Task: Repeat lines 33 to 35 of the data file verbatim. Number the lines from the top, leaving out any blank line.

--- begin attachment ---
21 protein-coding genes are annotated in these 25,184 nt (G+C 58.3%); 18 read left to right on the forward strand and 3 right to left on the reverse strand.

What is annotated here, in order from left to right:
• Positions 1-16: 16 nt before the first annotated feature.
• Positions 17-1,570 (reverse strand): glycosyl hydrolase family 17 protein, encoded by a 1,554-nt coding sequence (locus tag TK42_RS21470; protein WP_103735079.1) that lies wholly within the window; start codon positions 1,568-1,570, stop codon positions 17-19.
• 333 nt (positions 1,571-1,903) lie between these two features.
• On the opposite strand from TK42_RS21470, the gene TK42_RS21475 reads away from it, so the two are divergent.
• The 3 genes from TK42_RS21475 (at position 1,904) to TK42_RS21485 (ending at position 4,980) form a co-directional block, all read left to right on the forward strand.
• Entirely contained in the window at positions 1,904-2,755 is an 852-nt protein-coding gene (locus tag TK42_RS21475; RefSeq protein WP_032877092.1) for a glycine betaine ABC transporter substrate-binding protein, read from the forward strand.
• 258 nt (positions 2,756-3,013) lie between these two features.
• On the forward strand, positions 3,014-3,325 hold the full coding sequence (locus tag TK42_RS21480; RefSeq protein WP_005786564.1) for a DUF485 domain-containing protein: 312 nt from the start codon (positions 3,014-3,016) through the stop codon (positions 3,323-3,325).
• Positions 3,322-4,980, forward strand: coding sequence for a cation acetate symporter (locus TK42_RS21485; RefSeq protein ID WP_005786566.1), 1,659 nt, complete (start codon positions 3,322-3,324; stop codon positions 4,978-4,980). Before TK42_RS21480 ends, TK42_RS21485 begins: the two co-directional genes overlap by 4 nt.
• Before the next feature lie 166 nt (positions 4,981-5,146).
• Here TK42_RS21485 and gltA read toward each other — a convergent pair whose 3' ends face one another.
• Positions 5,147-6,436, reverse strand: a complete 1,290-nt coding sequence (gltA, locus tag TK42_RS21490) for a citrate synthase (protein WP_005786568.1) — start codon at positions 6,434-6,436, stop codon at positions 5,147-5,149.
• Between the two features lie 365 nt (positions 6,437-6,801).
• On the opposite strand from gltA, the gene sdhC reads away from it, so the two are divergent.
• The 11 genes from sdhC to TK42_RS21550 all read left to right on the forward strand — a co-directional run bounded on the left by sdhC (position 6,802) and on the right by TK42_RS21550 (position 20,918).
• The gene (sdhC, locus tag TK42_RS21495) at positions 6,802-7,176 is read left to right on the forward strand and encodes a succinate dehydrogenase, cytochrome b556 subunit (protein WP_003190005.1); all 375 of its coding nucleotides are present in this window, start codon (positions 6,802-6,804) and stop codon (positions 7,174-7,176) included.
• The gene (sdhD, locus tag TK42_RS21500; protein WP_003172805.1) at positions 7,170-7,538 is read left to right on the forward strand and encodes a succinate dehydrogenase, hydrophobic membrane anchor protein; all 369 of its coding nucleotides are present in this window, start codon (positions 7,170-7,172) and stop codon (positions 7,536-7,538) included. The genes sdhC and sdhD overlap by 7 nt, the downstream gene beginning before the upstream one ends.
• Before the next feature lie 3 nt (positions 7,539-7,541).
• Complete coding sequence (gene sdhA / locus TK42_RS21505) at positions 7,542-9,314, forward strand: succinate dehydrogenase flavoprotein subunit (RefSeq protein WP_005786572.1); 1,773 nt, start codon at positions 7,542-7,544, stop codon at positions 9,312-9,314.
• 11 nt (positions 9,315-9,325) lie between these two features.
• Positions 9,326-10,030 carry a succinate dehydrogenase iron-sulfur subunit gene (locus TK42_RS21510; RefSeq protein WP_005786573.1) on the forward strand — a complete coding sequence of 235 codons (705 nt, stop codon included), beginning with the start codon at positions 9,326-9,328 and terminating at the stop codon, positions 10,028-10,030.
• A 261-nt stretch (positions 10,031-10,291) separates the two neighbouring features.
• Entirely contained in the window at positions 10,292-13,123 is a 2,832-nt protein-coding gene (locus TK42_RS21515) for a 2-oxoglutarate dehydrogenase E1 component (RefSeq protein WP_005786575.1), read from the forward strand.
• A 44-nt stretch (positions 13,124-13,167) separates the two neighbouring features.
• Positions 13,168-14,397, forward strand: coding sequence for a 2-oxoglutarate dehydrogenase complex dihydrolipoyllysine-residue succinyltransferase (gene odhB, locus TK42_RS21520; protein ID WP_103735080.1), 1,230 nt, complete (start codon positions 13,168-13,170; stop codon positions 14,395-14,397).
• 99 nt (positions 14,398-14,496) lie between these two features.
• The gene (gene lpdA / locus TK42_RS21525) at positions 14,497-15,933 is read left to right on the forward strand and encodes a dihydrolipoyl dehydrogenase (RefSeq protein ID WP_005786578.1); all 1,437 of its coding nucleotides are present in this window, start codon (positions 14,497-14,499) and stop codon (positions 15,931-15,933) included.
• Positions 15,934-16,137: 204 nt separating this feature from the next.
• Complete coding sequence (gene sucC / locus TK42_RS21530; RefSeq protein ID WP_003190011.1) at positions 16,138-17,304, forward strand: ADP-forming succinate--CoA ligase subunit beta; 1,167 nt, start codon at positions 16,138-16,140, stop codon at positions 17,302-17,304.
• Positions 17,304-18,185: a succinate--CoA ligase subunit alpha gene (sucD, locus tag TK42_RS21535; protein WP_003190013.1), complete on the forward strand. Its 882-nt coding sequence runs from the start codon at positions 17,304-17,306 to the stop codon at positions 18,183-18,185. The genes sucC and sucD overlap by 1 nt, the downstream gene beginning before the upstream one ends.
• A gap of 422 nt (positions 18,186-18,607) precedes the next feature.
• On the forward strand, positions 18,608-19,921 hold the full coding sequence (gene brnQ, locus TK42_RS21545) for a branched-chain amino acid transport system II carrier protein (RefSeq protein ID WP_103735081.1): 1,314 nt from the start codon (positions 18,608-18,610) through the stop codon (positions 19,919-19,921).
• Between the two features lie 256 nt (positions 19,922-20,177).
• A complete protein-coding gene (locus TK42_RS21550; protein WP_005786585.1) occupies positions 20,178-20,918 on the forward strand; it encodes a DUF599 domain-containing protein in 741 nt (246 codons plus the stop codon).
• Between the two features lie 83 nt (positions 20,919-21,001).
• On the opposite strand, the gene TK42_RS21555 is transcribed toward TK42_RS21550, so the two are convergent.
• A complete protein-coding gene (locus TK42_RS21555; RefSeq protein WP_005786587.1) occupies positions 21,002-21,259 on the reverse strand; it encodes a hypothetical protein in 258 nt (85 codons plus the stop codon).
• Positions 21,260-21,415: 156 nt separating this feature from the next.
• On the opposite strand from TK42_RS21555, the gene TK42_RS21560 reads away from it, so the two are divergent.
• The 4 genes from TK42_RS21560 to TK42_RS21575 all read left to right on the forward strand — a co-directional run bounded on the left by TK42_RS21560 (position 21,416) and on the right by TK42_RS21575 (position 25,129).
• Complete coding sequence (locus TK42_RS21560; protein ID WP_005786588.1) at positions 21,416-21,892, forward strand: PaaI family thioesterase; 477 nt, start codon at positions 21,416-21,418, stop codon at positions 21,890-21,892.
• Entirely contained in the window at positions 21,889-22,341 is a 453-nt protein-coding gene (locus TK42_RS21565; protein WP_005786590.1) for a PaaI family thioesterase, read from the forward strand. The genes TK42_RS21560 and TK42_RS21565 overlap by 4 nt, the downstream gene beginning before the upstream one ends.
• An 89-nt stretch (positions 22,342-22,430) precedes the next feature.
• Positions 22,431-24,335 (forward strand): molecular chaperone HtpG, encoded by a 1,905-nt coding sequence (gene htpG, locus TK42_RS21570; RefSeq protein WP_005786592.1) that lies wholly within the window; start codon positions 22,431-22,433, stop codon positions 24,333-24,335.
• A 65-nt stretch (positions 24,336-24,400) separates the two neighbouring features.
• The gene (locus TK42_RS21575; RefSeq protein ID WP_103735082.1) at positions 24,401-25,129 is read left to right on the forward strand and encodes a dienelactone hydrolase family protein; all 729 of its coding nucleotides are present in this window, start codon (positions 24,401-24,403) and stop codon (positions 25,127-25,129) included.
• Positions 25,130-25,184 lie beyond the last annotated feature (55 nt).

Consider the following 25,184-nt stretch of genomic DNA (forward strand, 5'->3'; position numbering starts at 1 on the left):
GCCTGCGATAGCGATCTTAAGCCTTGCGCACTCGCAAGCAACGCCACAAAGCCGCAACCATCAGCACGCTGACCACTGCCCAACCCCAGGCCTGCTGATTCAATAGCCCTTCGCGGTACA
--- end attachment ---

• A gap of 422 nt (positions 18,186-18,607) precedes the next feature.
• On the forward strand, positions 18,608-19,921 hold the full coding sequence (gene brnQ, locus TK42_RS21545) for a branched-chain amino acid transport system II carrier protein (RefSeq protein ID WP_103735081.1): 1,314 nt from the start codon (positions 18,608-18,610) through the stop codon (positions 19,919-19,921).
• Between the two features lie 256 nt (positions 19,922-20,177).